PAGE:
Good leaders are not born — they are the result of serious self-reflection

Black British Business Awards
Black British Business Awards

To be a great leader you must first earn the trust of your team, according to this year’s crop of finalists for the Black British Business Awards, as they share advice to inspire the next generation of businessmen and businesswomen.

That connection with your team happens by “authentically caring” about the people you manage, Natalie Ojevah MBE, the creator of the Barclays Black Founders Accelerator, says.

Natalie Ojevah MBE - Simon J Harvey
Natalie Ojevah MBE - Simon J Harvey

“If I think about the leaders who had an impact on my career… the first trait that springs straight to mind is being an empathic leader; truly understanding the individuals you work with, what drives them, what gets them out of bed in the morning,” she explains.

Far from leaders ordering their teams around, Adesuyi Agbede, chief data officer at asset manager Wellington Management, wants to flip the whole system on its head. Instead, he believes leaders can deliver the best results by supporting their colleagues to fulfill their potential.

Adesuyi Agbede
Adesuyi Agbede

Clear communication and empowering others are key to this success, while Agbede also encourages leaders to “always question the status quo”.

Fellow finalist Sean Alleyne, who works as COO of Credit Suisse’s London branch, adds that you must “create a culture of openness” underpinned by trust and fairness.

All are finalists in this year’s Black British Business Awards, of which The Telegraph is the media partner. The event, now in its ninth year, celebrates the achievements of some of the UK’s top corporate bosses and entrepreneurs, with the awards ceremony taking place tonight in London.

Sean Alleyne - Simon J Harvey
Sean Alleyne - Simon J Harvey

Learning from mistakes

Good leaders are not born, Ojevah argues, but instead are the result of serious self-reflection – not only on your strengths, but also your weaknesses.

“Whilst understanding your colleagues is important, understanding yourself is pivotal,” she says. “Where do your strengths lie, what is the impact that you want to have on the organisation and how will you empower others to champion and challenge?”

All would-be business leaders must ask themselves these questions, not once but repeatedly. This may prove to be a painful experience for some, especially reflecting on mistakes made in the past.

But Alleyne believes this is a crucial part of self-development, arguing: “Mistakes are essential for growth in your professional life. How you react to them and what you learn from them is key.”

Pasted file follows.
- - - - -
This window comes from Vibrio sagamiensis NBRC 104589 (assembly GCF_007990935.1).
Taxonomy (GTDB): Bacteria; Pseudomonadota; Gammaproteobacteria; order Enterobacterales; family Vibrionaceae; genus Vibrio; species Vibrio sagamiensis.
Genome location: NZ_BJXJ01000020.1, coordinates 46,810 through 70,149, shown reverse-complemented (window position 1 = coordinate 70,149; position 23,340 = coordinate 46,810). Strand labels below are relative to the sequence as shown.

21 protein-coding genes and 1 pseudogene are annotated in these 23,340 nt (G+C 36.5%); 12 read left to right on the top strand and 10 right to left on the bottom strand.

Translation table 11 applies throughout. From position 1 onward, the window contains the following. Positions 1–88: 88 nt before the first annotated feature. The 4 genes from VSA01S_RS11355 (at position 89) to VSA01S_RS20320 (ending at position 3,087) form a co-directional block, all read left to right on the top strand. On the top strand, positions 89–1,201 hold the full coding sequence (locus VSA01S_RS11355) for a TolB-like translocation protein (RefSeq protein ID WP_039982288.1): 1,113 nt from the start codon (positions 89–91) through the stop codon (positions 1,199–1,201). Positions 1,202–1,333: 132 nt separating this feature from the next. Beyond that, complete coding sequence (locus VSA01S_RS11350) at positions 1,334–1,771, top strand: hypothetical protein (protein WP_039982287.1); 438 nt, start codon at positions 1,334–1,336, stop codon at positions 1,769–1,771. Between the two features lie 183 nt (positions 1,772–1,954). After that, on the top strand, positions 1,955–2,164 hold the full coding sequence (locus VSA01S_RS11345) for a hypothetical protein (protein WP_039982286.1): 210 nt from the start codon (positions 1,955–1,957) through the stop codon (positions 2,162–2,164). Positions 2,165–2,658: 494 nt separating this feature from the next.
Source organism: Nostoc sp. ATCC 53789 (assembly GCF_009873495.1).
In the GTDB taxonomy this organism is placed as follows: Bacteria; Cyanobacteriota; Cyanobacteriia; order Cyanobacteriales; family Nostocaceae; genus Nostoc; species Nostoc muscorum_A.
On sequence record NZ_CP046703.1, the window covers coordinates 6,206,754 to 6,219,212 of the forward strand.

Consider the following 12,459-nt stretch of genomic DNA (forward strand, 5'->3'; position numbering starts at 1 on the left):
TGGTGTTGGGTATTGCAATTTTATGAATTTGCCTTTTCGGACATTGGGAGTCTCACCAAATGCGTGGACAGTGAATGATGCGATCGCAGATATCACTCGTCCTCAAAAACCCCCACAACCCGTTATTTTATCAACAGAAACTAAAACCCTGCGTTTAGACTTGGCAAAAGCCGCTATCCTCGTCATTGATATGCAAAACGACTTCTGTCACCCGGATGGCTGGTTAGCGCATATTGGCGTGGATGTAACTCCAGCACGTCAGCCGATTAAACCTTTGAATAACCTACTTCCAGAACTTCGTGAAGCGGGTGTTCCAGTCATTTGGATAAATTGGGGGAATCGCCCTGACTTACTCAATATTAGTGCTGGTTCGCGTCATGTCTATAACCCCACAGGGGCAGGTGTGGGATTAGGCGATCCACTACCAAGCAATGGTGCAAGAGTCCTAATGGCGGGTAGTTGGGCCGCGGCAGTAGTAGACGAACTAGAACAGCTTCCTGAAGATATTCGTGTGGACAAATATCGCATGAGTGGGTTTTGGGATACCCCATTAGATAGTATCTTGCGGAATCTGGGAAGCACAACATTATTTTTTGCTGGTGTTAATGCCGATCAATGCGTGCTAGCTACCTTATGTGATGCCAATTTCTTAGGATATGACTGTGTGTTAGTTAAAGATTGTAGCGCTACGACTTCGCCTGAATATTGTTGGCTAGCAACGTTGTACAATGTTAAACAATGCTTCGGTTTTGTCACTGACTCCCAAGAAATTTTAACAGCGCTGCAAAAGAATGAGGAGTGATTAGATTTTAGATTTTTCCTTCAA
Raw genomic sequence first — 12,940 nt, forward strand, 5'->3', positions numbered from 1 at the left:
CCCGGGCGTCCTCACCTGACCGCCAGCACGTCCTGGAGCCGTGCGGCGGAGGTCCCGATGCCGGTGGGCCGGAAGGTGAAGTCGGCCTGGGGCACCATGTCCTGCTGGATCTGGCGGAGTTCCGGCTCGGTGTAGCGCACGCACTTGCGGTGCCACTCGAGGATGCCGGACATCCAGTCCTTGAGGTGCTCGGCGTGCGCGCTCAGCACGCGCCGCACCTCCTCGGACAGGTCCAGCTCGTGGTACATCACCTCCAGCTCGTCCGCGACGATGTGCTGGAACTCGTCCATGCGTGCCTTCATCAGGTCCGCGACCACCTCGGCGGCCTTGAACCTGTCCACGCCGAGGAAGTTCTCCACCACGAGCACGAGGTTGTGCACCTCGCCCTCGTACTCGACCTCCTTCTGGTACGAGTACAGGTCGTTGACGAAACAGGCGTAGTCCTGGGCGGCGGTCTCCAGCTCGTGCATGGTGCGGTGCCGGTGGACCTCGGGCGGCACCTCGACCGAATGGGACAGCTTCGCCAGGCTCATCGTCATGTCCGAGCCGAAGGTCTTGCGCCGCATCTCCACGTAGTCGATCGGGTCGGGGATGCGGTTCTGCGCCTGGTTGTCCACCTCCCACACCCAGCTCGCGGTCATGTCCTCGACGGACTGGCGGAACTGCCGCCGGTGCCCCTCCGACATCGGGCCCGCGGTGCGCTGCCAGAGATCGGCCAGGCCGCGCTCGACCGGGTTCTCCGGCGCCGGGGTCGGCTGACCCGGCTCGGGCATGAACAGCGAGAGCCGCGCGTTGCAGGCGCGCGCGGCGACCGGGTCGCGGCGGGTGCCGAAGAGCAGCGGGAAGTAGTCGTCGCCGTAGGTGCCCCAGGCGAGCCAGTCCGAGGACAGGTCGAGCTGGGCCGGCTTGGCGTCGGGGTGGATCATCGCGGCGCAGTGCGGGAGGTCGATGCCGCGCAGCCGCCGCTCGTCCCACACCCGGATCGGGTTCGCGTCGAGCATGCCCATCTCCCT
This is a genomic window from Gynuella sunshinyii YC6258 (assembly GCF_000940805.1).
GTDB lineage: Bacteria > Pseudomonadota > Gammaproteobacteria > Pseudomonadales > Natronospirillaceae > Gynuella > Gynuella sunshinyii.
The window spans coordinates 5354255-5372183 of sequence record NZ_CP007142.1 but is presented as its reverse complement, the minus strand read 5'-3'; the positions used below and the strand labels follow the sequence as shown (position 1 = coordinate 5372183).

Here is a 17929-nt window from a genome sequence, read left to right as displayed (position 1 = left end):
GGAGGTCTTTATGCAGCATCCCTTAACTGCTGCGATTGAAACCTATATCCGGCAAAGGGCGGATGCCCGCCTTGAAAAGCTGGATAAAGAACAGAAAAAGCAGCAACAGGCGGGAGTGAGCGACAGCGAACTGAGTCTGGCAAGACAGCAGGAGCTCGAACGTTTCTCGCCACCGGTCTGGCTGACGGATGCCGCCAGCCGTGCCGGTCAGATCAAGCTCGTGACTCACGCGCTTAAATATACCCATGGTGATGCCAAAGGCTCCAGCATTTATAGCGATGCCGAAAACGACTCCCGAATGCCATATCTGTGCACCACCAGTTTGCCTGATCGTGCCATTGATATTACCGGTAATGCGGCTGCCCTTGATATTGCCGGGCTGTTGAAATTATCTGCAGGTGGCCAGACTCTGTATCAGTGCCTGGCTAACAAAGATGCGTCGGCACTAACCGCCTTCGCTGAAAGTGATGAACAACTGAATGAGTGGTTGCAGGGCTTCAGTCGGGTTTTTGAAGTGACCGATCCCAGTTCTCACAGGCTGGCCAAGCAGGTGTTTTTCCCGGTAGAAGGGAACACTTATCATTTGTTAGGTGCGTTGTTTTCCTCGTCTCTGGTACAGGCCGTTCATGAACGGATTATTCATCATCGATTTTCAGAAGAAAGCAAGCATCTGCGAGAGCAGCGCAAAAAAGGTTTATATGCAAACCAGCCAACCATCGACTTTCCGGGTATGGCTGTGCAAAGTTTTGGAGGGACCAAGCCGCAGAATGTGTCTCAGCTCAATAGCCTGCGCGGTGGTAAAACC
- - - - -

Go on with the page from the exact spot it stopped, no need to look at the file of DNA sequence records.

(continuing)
Becky George-David, who heads up business banking partnerships at JP Morgan Chase, adds: “Each mistake has led me down an alternative path through which I’ve uncovered new experiences and perspectives – leading me to the person that I am today.

Becky George-David - Simon J Harvey
Becky George-David - Simon J Harvey

"So long as you stick through it, there is a way out and things tend to work out in the longer term.”

Rather than allowing mistakes to discourage you, the lesson from this year’s batch of finalists is that there is always a lesson to be learned that will help you improve.

Building a culture

Establishing a strong culture will bring out the best in your staff, but this goes beyond coming up with an inspiring mission statement, says Ojevah.

“Having a company mission statement is great but what does that mean for colleagues and how do leaders embed this culture on a day to day basis within the team? If you want people to believe it, they need to see it. Organisations get carried away with the optics of what is popular, to the extent that reading through company values these days, everyone sounds the same,” George-David complains.

Instead, “culture is what happens when no-one is looking”, she says – a sentiment echoed by Agbede, who says employees create it from the bottom up.

While business leaders cannot control workplace culture, they can influence it by ensuring they recruit not just for the skills that match the job, but also the behaviour that matches the organisation, George-David advises – and by stepping in when things go wrong.

She says: “Leaders owe it to their employees to not only be vocal about calling out dissident behaviours, but ensuring that all employees are empowered to do the same.”

A diverse environment

This year’s finalists argue that diversity is key to fostering a strong culture by introducing a wider range of thinking and creativity.

It also “removes unwanted bias and can increase employee satisfaction and boost morale”, according to Agbede. Hiring a wide range of people ensures organisations have flexible problem-solvers, because their staff will take different approaches informed by a variety of life experiences and attitudes.

“Diverse workforces are more innovative, make better decisions and are more effective at problem-solving,” argues Alleyne.

Ojevah believes there is also a commercial advantage to hiring a broad range of people: “In the simplest terms, having a more diverse workplace means that businesses can effectively market to a wider diverse consumer market.”

Now is the time for the next generation of leaders to ensure their companies finally turn all the talk into action, according to Alleyne. “Organisations need to be action-oriented and not just talk, and invest in creating an equitable environment where cognitive diversity is truly valued.”

Founded in 2014, the Black British Business Awards celebrate the achievements and exceptional performance of black professionals and business owners in the UK.